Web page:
|10.||Olympus E-M10||1440||n||3.0 / 1037||tilting||Y||1/4000s||8.0||Y||Y|
|11.||Olympus E-M1||2360||n||3.0 / 1037||tilting||Y||1/8000s||10.0||n||Y|
|12.||Olympus E-P5||optional||n||3.0 / 1037||tilting||Y||1/8000s||9.0||Y||Y|
|13.||Olympus E-M5||1440||n||3.0 / 610||tilting||Y||1/4000s||9.0||n||Y|
|14.||Panasonic G80||2360||n||3.0 / 1040||swivel||Y||1/4000s||9.0||Y||Y|
|15.||Panasonic GX8||2360||n||3.0 / 1040||swivel||Y||1/8000s||10.0||n||Y|
|16.||Sony RX10 III||2359||Y||3.0 / 1229||tilting||n||1/2000s||14.0||Y||Y|
|17.||Sony RX10 II||2359||Y||3.0 / 1229||tilting||n||1/3200s||14.0||Y||Y|
One differentiating feature between the two cameras concerns the touch sensitivity of the rear screen. The E-M5 II has a touchscreen, while the RX10 has a conventional panel. Touch control can be particularly helpful, for example, for setting the focus point.The E-M5 II has an articulated LCD that can be turned to be front-facing. This characteristic will be appreciated by vloggers and photographers who are interested in snapping selfies. In contrast, the RX10 does not have a selfie-screen.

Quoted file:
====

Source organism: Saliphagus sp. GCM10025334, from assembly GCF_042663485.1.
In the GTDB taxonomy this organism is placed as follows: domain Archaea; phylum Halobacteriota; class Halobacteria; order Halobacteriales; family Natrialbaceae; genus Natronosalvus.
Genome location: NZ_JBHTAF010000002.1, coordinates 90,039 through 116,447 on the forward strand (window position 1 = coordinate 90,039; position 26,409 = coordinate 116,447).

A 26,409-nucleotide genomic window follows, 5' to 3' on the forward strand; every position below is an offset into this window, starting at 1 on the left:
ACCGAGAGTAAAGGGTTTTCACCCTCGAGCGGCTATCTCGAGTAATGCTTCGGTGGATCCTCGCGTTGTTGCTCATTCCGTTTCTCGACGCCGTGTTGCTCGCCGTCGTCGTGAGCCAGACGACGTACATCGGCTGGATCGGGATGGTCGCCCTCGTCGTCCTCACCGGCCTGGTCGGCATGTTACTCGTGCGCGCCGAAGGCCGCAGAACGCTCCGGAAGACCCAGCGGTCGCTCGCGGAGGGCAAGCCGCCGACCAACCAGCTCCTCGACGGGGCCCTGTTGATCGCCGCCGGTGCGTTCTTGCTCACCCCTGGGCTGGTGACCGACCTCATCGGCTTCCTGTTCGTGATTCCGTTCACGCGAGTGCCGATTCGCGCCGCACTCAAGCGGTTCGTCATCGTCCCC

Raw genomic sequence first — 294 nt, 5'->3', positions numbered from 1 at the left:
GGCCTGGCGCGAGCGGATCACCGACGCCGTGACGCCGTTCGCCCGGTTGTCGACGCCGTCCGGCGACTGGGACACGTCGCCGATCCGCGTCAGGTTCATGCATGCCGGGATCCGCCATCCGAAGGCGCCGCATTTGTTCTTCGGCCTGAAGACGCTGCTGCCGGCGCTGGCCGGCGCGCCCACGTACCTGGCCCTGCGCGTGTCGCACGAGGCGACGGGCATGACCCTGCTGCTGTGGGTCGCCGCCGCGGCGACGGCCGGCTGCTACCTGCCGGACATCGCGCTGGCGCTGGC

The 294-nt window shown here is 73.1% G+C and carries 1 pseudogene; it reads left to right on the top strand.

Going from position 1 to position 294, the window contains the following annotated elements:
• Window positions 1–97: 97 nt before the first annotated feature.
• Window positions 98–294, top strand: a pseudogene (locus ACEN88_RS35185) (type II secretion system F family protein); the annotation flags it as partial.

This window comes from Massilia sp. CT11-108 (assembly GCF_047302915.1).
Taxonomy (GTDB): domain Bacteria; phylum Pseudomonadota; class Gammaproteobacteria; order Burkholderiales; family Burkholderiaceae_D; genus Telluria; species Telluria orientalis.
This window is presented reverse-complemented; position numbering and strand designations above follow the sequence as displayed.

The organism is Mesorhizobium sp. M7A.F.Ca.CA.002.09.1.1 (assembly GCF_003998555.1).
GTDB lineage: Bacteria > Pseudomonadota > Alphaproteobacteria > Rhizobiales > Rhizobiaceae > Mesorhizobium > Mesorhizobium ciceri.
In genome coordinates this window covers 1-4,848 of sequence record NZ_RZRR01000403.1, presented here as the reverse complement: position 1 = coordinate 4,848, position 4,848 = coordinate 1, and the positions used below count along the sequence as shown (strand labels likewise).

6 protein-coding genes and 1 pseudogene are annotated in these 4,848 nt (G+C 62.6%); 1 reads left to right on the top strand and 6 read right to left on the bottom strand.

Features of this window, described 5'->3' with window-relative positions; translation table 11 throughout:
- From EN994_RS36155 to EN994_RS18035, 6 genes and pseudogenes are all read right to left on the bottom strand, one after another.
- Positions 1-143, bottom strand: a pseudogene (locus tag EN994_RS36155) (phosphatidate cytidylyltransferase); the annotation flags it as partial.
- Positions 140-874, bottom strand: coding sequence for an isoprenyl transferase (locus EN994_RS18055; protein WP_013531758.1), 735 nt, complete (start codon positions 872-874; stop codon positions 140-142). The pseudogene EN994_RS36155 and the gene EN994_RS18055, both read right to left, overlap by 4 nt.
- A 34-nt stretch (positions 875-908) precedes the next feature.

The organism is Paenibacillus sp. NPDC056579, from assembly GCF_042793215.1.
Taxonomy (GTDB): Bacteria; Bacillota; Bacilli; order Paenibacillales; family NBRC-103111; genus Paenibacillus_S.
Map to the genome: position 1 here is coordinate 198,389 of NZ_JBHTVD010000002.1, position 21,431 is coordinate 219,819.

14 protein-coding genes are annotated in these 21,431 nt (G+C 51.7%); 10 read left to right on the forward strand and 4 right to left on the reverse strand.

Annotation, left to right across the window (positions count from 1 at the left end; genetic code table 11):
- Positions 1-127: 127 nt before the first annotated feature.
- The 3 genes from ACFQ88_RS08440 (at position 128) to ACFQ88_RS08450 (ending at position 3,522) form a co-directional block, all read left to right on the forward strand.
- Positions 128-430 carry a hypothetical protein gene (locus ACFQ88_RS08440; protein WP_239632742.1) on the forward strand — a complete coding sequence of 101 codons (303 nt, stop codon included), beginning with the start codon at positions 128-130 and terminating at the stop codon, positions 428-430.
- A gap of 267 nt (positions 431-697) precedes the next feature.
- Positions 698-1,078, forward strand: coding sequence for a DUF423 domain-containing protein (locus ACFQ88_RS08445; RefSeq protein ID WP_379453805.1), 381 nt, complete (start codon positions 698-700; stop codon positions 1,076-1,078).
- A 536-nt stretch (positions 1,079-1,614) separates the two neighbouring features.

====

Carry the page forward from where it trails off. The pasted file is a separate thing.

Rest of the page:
The reported shutter speed information refers to the use of the mechanical shutter. Yet, some cameras only have an electronic shutter, while others have an electronic shutter in addition to a mechanical one. In fact, the E-M5 II is one of those camera that have an additional electronic shutter, which makes completely silent shooting possible. However, this mode is less suitable for photographing moving objects (risk of rolling shutter) or shooting under artificial light sources (risk of flickering).
The Olympus E-M5 II has an intervalometer built-in. This enables the photographer to capture time lapse sequences, such as flower blooming, a sunset or moon rise, without purchasing an external camera trigger and related software.